Clearly, Republicans have their work cut out for them as they seek to level the playing field between their multimillionaire campaign contributors and the hoi polloi whose free speech under Citizens United is barely audible, but make up the other 99.99999% of voters.

There are other groups whose influence in elections Republicans would like to cut down. In the future, we can look forward to Republicans whittling down workers' ability to vote by shortening voting time to between the hours of 10:30 a.m. and 3:00 p.m. and require that you fill out and seal absentee ballots at the state capitol in the presence of your Congressman and FedEx them to your local elections office. In a hermetically sealed box the size of a grand piano.

Tuesday, July 17, 2012

Thompson Gubernatorial Toons from the Archive

These are some cartoons I had dug up and posted on my old GeoCities web page when Tommy Thompson made his eminently forgettable run for the presidency in 2007.

Thompson came into office as Governor of Wisconsin in 1987 making a lot of talk about cutting the budget. While Politifact has ruled that "Wisconsin’s overall tax burden went down while [Thompson] served as governor from 1987 to 2001," his budgets from 1995 to 1999 contained $188 million in general tax increases. The 1995-97 budget also contained $120 million in increased fees.

A column by Bruce Murphy this week argues that taxes went up considerably during his tenure as governor.
"A study by the Legislative Fiscal Bureau found that in his first 12 years of office, state spending rose by 101 percent — more than twice the rate of inflation. ...
"During Thompson’s first 12 years in office, the average Wisconsin citizen’s income tax payments rose by 127 percent — more than two-and-a-half times faster than inflation. Sales taxes rose by 90 percent, nearly twice as fast as inflation. As a study back then by the Wisconsin Taxpayers Alliance found, income taxes had soared because in 1986 the state stopped “indexing” the income tax rates to account for inflation."
(Dave Blaska blames a good deal of the increase in taxes on Thompson's Democratic predecessor, Tony Earl. But now that blaming one's predecessor is anathema to conservative thought, let's just ignore Mr. Blaska, shall we?)
The catch was that Thompson was so gosh-darned passionate about spending for some pet items that it overwhelmed his gosh-darned passion for cutting taxes. He pushed through a voucher plan to spend public tax money on private schools. His other passions included trains, state worker pensions, and concentrating power in the Governor's Office (in particular, asserting control over the Department of Natural Resources).
Thompson's conservative legacy is based largely by the establishment in 1997 of Wisconsin Works, or W-2, replacing Aid to Families with Dependent Children. Like President Obama's Health Care Reform, W-2 was extremely complicated, with a lot of moving parts; a program to extend health care benefits to low-income families with children was added to W-2 in 1999.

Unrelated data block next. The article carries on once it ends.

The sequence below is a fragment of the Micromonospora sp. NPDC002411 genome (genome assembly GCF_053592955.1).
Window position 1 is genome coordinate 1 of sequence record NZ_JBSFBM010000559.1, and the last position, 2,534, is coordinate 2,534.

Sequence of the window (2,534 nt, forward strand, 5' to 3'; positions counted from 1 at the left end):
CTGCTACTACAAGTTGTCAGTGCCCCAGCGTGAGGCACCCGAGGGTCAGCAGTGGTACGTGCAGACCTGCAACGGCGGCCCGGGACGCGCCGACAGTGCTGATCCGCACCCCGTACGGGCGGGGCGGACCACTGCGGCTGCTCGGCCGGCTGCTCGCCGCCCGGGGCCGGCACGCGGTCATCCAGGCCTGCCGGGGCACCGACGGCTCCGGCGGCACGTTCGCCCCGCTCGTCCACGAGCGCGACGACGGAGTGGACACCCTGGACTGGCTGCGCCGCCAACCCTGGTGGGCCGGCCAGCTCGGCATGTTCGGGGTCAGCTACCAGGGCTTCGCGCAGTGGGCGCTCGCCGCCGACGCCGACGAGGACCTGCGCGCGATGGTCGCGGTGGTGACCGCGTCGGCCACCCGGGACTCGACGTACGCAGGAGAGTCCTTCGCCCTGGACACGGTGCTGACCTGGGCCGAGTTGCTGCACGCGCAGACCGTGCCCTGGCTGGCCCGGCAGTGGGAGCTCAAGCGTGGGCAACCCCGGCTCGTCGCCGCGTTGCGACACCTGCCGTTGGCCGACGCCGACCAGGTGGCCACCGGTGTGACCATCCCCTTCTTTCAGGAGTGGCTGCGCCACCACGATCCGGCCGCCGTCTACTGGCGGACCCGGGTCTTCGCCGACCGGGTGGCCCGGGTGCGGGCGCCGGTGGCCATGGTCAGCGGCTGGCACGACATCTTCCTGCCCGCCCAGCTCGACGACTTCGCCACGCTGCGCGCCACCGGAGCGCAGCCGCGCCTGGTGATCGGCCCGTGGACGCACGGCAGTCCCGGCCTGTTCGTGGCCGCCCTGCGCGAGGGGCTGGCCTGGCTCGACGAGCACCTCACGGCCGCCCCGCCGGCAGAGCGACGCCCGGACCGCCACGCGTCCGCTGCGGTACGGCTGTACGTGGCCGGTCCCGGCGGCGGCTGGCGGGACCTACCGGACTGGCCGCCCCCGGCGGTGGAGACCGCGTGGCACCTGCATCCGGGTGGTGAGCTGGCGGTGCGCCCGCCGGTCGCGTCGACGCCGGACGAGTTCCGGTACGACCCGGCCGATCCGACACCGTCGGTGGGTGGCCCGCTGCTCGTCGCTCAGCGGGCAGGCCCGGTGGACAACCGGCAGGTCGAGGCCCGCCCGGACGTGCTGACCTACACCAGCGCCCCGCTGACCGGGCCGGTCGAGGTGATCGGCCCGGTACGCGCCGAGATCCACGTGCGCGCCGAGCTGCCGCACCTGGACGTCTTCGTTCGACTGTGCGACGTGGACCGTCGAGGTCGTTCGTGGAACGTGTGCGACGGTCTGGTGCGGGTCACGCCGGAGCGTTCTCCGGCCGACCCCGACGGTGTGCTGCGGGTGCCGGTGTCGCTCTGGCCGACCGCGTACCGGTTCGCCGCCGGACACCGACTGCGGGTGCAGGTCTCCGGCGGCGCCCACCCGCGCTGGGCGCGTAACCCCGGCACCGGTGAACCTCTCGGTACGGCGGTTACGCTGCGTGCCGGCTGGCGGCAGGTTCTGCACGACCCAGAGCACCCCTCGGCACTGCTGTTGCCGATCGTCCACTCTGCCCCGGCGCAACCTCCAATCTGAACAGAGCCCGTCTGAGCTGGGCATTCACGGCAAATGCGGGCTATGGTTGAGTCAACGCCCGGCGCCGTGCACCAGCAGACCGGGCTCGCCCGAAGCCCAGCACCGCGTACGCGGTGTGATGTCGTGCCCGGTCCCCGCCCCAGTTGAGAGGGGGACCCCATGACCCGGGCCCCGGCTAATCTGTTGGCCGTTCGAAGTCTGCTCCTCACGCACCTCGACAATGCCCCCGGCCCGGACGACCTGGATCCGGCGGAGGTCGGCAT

Conservatives loved W-2, and that's how Thompson ended up as George W. Bush's Health and Human Secretary (when the post he really wanted was Transportation).

But let's return to the issue of the measure of conservatism as it's defined today. Again, from Bruce Murphy:
"Thompson crowned his tenure as a tax-and-spend governor with the passage of an outrageous 1999 law that sweetened the state pension system’s payoff for Thompson and other veterans. The law was championed by union leaders and Thompson and passed by a bipartisan legislature, sweetening an already generous state pension plan at a long-term cost of $5.5 billion.
"As with the infamous Milwaukee County pension plan, Thompson’s was skewed to deliver the big benefits to the insiders, the employees with the biggest salaries and longest tenure.  The lifetime value of Thompson’s already generous pension, for instance, grew by $111,000. "
While these pension plans won Thompson the endorsement of the state's public employee unions over his Democratic opponents in 1994 and 1998, they have not endeared him to the current Governor, whose first actions in office have been to unilaterally scuttle the agreements.

In the end, Thompson left his successor, Scott McCallum a precariously balanced budget when he left for Washington D.C.  in 2001.

Monday, July 16, 2012

This Week's Sneak Peak

As you ought to be able to guess from the sneak peek at this week's cartoon, the topic is Voter ID, and it involves one of those cable news opinion shows that feature discussion between or among panelists of widely differing viewpoints.


I've chosen to call this fictional program "Cross Talk," after the late CNN program "Crossfire." The reference is not to Christianity, but to the term for a major feature of these programs: multiple people talking simultaneously.

Saturday, July 14, 2012

Mark Neumann, Part the IInd

After squeaking by two elections as Congressman from Wisconsin's First CD, Mark Neumann decided to take on first-term Senator Russ Feingold in 1998. Since Neumann had limited name recognition outside his district while Feingold was well-known and reasonably popular around the state as a fiscally sensible, independent-minded of regular guy who kept in touch with the folks back home, Job #1 for Neumann was to go on the attack.